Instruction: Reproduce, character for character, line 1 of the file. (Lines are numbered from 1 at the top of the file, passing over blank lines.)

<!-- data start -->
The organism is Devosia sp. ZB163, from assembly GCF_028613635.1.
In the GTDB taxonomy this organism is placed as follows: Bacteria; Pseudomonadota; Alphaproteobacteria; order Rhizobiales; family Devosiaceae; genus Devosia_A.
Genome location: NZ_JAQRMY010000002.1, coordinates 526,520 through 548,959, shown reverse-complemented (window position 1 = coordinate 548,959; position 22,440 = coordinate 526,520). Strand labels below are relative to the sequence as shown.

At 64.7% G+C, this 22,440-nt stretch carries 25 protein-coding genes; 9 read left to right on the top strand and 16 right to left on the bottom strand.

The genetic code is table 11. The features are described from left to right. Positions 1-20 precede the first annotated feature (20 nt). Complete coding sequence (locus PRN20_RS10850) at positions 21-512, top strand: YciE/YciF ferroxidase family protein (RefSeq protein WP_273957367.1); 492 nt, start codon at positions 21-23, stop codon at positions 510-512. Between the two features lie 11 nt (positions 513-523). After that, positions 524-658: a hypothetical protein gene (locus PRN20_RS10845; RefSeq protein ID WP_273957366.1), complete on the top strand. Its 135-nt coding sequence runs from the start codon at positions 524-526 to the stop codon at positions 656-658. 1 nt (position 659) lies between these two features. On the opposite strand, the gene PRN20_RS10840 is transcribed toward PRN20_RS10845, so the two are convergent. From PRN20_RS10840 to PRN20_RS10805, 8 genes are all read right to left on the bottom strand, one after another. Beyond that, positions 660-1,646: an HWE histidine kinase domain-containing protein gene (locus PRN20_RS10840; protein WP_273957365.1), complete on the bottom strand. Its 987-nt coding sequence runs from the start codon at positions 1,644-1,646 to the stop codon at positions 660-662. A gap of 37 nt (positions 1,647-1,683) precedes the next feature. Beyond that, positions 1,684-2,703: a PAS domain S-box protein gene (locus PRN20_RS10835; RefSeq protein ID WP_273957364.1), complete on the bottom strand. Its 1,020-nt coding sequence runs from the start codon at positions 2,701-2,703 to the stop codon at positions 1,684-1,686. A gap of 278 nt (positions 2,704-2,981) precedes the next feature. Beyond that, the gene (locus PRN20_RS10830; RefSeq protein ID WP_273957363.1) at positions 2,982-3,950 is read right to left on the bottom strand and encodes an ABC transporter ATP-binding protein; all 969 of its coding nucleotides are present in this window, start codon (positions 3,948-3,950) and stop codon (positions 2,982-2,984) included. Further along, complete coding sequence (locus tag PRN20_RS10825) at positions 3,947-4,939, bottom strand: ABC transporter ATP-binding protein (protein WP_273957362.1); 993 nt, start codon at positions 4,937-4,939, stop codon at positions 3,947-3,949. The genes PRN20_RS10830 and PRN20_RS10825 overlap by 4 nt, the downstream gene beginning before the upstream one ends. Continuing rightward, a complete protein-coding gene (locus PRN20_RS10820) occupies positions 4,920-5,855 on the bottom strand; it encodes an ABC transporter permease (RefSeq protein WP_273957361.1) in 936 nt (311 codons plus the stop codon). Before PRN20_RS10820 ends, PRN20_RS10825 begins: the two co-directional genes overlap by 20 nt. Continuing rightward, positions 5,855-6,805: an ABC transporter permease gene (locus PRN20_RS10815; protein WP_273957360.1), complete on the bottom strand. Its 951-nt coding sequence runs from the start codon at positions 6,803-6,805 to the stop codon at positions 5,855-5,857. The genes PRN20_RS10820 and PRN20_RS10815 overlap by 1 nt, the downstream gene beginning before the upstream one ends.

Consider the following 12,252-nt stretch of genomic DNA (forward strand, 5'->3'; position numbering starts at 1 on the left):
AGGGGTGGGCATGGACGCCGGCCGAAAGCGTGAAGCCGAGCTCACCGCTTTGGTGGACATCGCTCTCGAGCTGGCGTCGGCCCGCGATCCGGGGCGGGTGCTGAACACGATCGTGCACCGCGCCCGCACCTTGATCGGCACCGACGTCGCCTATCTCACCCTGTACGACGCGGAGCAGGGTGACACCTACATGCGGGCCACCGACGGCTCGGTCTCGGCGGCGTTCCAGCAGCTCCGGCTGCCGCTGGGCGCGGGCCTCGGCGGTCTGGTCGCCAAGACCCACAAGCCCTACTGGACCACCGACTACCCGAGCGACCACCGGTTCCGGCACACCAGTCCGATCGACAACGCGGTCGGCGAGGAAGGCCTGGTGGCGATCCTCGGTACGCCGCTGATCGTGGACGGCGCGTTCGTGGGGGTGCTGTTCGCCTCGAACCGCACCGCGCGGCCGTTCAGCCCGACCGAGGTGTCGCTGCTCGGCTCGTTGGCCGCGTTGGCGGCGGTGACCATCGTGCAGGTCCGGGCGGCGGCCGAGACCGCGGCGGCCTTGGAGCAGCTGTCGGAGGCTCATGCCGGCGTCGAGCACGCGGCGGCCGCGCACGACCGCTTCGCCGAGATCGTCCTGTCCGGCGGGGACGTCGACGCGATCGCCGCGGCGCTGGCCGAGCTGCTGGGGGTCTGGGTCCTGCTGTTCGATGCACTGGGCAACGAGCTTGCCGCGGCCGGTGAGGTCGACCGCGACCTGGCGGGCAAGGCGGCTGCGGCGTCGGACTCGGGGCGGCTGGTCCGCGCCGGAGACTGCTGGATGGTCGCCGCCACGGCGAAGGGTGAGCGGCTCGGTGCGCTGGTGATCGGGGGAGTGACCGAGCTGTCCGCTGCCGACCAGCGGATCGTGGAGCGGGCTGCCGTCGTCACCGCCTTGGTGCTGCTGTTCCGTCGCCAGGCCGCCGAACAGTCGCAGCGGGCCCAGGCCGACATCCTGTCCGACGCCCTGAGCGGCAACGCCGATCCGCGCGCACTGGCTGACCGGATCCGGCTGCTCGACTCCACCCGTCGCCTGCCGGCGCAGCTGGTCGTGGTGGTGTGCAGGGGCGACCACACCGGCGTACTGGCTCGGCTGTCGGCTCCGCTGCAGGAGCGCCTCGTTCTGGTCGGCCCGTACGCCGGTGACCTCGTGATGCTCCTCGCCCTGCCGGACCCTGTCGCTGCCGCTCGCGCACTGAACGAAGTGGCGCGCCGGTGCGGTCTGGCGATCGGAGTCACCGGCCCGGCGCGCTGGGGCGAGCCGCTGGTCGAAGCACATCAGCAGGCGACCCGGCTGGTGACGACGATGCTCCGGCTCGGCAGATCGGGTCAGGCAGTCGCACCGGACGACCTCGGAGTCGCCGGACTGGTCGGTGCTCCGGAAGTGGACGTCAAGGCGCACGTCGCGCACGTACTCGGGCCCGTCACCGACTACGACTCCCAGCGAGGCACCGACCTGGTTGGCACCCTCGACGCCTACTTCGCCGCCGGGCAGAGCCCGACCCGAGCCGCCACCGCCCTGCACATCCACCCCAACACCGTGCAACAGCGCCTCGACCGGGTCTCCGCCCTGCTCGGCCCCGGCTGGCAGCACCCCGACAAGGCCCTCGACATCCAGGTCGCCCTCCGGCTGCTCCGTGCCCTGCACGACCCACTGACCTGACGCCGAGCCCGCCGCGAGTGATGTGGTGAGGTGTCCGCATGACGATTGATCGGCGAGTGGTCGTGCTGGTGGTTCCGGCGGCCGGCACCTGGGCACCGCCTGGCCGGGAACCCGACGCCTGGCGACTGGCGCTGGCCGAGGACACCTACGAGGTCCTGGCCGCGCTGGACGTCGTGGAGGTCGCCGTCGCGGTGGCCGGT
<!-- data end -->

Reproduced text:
The organism is Devosia sp. ZB163, from assembly GCF_028613635.1.